A few months ago our son came across an old video of ours in a box. It was taken in our house in Bethlehem, PA a few years before he was born. In it you could see much younger versions of Sage and I spending time on the computer and lots of footage of our old house. Looking back, I think that while it was not huge – a bit over 1400 square feet with additional storage provided by an unfinished basement – we had the least amount of stuff we’d ever owned. This is due in equal part to our just starting out as a couple and our terrible money management skills. At the same time it was one of the messiest times of our lives. This was in great part due to our having had eight cats but also in great part from the fact that neither of us wanted to do any household chores.
Things improved a bit when we became parents but there was still a great deal of clutter, and we still weren’t great at money management. We made good money, and always had enough just after getting paid, but the closer we got to the next payday the worse off we’d be. Rather than budgeting, we would just use our balance to determine whether or not we could spend more or go out to dinner. Fortunately for us we didn’t have any credit cards so we were always just a few days away from being completely fine and even reforming our habits by spending less. Possibly the worst example of this was when we suspected that Sage was pregnant and we were both very excited. On the other hand, we weren’t going to get paid for a few more days. We wanted a pregnancy test because we really wanted to know but we had spent nearly everything we had. And so, we grabbed a few CDs, headed over to the used CD store and sold them – then we went next door and bought the test. (and it was positive – in a few months we’d be parents and our lives would change forever).
In the intervening years our experiences with household management waxed and waned in levels of financial responsibility and avoidance of mess. For a couple of years we moved in to a 300 square foot yurt in the woods where even at its messiest we could have it completely tidy in 30 min. At that time, both of us were also working very little so we could both be at-home parents as much as possible. The result is that we were able to live on as little as $300/month. We lived without electricity, running water, heated with wood I gathered and cut, and without a fridge, we couldn’t buy lots of prepared foods so I cooked most things from scratch: dried beans, fresh veggies bought a few days before with occasional fish that would be cooked as soon as we brought it home since we couldn’t keep it cool. Many of those things we bartered for so we didn’t even need money for that.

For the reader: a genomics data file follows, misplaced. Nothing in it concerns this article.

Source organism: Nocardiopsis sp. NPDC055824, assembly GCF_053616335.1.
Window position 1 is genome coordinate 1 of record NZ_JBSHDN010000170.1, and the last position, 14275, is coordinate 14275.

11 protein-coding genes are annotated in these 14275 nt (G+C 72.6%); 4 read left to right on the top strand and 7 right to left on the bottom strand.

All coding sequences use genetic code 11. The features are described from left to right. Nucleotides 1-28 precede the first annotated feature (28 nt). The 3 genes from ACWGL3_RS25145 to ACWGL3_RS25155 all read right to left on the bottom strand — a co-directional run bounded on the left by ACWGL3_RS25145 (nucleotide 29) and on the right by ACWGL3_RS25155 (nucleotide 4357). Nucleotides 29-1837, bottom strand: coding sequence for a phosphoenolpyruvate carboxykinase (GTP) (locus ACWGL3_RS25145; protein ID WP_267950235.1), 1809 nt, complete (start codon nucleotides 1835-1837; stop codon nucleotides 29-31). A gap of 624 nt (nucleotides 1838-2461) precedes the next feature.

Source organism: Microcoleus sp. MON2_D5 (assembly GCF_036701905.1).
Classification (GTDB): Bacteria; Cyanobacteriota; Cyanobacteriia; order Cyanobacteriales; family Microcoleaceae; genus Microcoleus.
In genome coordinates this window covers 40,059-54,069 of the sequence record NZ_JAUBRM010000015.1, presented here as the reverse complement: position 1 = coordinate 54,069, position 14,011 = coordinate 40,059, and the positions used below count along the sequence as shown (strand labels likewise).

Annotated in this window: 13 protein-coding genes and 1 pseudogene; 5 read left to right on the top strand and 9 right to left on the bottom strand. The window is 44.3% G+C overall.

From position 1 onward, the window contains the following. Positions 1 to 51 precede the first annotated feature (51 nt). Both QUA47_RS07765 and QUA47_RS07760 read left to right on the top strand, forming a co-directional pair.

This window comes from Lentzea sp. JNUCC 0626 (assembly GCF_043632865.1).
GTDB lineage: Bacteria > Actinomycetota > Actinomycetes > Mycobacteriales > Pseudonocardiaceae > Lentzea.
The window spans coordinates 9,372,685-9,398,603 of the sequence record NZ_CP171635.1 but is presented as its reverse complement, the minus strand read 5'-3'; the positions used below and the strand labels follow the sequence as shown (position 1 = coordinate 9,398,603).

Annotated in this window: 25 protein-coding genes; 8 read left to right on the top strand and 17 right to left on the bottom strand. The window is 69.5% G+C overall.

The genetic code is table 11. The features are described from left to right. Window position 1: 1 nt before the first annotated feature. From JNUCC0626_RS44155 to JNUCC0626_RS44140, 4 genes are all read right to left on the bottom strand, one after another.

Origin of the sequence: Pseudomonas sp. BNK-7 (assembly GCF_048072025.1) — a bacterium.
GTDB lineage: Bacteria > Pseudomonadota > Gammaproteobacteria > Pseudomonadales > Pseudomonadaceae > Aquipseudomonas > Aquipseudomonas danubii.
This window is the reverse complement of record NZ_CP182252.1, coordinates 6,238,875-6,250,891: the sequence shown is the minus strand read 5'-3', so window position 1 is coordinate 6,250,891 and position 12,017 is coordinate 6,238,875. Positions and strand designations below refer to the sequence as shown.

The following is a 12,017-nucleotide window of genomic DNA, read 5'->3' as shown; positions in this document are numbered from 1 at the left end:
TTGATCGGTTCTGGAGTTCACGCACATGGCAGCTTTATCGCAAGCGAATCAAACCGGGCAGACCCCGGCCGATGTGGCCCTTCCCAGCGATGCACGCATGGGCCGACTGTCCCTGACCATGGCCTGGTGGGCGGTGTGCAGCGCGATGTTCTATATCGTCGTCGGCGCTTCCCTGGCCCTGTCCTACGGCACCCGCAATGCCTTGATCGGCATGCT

In those years we did really well with money and household management in great part because we minimized the number of things we had to manage. It was the ideal path for us at the time as having little to manage and little need for work meant we could spend a great deal of time together as a family.
After that time, though, we eventually moved back in to a more conventional situation with an apartment and with my having a full time job. With all that came some of the old challenges, albeit much less severe. Money was generally better though with a small child, keeping the house clean was more challenging than ever.
A couple of things addressed both issues:
Much of our problem with keeping a tidy house had to do with our feeling there were so many better things to do together than clean. About 10 years ago, we came across a fantastic idea: We loved playing cards, backgammon, and other board games. We would now add gambling to the mix. We would sit down on an evening or weekend and start a game with the loser obligated to do a chore that was determined before the game. The person who wasn’t working would read aloud to the other person to entertain them. The chores wouldn’t be long, tedious ones – they would be small ones like “Sweep and mop the kitchen” or “clean the toilet.” The change was almost immediate. We love playing games and the “high stakes” made it more fun.
As for money management, this one is a relatively recent change. We’ve experimented before with each of us having an “allowance” – a set amount of spending money that we could use in a week. This is intended to keep our variable expenses – mostly dining out – to a minimum. In reality, though, it rarely lasted. One or the other of us would find ourselves out in the world with no more allowance left but ravenously hungry and head for a restaurant where we’d overspend and then the idea would just fade away for a while.
But a recent change to this has really changed this for the better. The tweaks we made are:
- Reduce the allowance to an amount a little below what we might actually spend in a week. Right now that amount is $25 but it may drop further based on the success of the other point.
- We created a list of routine chores from cleaning the fridge to washing the dishes to going grocery shopping and gave them small financial rewards. We get $0.35 added to that week’s allowance for loading and unloading the dishwasher, a full grocery trip gets the person doing it $2. Making dinner gets me (it’s almost always me) $3 – which is far cheaper than a dinner out would be.
- We encourage not spending by allowing us to carry over half of what’s left at the end of the week to the next week and then adding that week’s $25 to it.
The result is that we now find ourselves seeing where we’re at allowance-wise, seeing that if we want to grab a fancy coffee we might need more money and then doing a small series of necessary chores to get the money to do it. The house ends up cleaner, we spend less, and we have fun doing it. This combination of playing games for chores, having an allowance and then supplementing that allowance with more chores has resulted in our having the best home/money/leisure balance we’ve ever had.